Executive Director, Health Lab

Halima Khan

Team

Executive Team
Health Lab

Join Date

December 2010

What I do

Halima is Executive Director of the Health Lab, which aims to create a people powered health system. Health Lab brings together Nesta's practical work on health and ageing to achieve more impact. The aim of Health Lab is to create real change to improve people's health, through working towards a health and care system that is for people, by people and with people.

Halima works with innovators across public services, civil society and business to develop and scale new responses to ageing and health. Current areas of focus include making the case for person and community centred carerapid system change, mobilising communities, digital health and the Coalition for Collaborative Care

Halima advises on health and ageing innovation and has published Five hours a day: systemic innovation for an ageing population and People Powered Health: Health for people, by people and with people.  

Biography

Halima has spent fifteen years working on public service reform and innovation, mainly in central and local government with a particular focus on social care, health and disability. She was previously a Director in Nesta's Innovation Lab, overseeing a number of programmes including People Powered HealthPrior to joining Nesta in December 2010, Halima was Deputy Director at the Strategy Unit, Cabinet Office, providing policy advice to the Prime Minister, No.10 and Cabinet Office ministers on a range of domestic policy issues.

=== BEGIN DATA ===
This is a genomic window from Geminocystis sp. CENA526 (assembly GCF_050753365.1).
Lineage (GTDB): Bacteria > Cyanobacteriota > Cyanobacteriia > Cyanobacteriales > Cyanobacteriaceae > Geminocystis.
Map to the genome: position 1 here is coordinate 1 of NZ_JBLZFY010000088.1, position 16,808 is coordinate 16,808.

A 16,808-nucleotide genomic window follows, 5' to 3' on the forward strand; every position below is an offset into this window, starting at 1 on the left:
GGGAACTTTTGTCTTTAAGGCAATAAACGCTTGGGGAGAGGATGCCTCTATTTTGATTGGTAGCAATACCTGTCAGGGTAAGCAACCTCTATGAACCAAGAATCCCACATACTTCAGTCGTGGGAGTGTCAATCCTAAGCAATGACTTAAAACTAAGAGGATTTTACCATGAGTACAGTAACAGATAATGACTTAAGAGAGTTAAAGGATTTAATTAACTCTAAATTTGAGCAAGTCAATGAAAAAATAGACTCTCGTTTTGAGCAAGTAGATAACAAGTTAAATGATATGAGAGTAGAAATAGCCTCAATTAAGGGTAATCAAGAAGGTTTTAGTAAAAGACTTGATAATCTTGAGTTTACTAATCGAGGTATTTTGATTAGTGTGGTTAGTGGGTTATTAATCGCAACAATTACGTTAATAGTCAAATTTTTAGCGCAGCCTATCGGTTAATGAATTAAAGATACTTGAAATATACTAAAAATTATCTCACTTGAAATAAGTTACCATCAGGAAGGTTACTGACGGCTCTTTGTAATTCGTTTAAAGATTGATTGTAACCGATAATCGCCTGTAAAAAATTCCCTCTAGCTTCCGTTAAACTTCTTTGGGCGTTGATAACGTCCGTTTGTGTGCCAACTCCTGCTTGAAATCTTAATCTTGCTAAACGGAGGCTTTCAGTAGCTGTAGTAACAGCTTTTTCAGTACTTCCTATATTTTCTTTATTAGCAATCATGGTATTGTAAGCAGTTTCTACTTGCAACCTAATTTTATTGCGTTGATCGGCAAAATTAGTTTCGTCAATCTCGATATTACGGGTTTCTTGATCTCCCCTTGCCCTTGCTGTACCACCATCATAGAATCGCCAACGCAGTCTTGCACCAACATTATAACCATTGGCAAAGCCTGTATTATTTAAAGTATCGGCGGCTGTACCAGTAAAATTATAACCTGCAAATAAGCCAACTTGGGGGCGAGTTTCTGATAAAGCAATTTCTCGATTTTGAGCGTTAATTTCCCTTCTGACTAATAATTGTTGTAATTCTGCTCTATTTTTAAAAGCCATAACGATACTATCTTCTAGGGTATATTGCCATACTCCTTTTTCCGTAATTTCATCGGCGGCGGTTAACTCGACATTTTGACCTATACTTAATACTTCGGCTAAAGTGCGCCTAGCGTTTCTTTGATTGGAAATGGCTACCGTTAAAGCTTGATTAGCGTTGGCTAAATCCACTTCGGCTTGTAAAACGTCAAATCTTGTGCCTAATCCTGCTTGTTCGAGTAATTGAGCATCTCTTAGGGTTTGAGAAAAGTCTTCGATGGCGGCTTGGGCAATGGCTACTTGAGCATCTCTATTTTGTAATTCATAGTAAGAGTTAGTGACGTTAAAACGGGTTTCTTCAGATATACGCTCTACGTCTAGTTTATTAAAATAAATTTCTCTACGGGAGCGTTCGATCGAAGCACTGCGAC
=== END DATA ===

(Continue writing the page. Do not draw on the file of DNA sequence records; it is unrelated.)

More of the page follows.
Halima studied at Oxford and the Harvard Kennedy School, where she was a Knox Fellow. Halima was previously a member of the Council of the Winston Churchill Memorial Trust and Trustee of Diabetes UK. In 2015, Halima was awarded an Honorary Doctorate in Health Sciences from Anglia Ruskin University. 

What links a social prescription in Newcastle, a peer retreat in Lambeth, and a neighbourhood network in Leeds? Well, these were three of the six frontline teams in the People Powered Health programme, which finished last year after running for 18 months.
Halima Khan
Monday, 14 July 2014
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